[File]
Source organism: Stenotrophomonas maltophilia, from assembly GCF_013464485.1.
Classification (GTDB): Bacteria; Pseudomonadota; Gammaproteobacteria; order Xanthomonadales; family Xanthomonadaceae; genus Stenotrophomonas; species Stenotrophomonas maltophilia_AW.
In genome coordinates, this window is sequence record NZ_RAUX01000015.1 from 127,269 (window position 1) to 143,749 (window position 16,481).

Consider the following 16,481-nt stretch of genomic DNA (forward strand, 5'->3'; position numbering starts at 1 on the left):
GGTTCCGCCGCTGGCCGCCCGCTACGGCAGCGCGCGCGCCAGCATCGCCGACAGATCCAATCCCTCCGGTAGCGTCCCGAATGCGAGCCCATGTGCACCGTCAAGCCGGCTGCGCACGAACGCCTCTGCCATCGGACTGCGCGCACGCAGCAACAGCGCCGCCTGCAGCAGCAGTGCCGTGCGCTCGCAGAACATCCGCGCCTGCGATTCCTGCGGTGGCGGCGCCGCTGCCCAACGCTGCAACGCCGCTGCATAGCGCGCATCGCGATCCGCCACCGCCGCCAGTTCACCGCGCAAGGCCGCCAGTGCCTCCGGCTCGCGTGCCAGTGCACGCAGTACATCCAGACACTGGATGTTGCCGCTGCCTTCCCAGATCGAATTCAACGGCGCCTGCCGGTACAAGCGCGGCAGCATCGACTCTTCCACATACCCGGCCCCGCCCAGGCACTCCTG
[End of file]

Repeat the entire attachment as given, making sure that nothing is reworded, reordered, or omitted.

Source organism: Stenotrophomonas maltophilia, from assembly GCF_013464485.1.
Classification (GTDB): Bacteria; Pseudomonadota; Gammaproteobacteria; order Xanthomonadales; family Xanthomonadaceae; genus Stenotrophomonas; species Stenotrophomonas maltophilia_AW.
In genome coordinates, this window is sequence record NZ_RAUX01000015.1 from 127,269 (window position 1) to 143,749 (window position 16,481).

Consider the following 16,481-nt stretch of genomic DNA (forward strand, 5'->3'; position numbering starts at 1 on the left):
GGTTCCGCCGCTGGCCGCCCGCTACGGCAGCGCGCGCGCCAGCATCGCCGACAGATCCAATCCCTCCGGTAGCGTCCCGAATGCGAGCCCATGTGCACCGTCAAGCCGGCTGCGCACGAACGCCTCTGCCATCGGACTGCGCGCACGCAGCAACAGCGCCGCCTGCAGCAGCAGTGCCGTGCGCTCGCAGAACATCCGCGCCTGCGATTCCTGCGGTGGCGGCGCCGCTGCCCAACGCTGCAACGCCGCTGCATAGCGCGCATCGCGATCCGCCACCGCCGCCAGTTCACCGCGCAAGGCCGCCAGTGCCTCCGGCTCGCGTGCCAGTGCACGCAGTACATCCAGACACTGGATGTTGCCGCTGCCTTCCCAGATCGAATTCAACGGCGCCTGCCGGTACAAGCGCGGCAGCATCGACTCTTCCACATACCCGGCCCCGCCCAGGCACTCCTG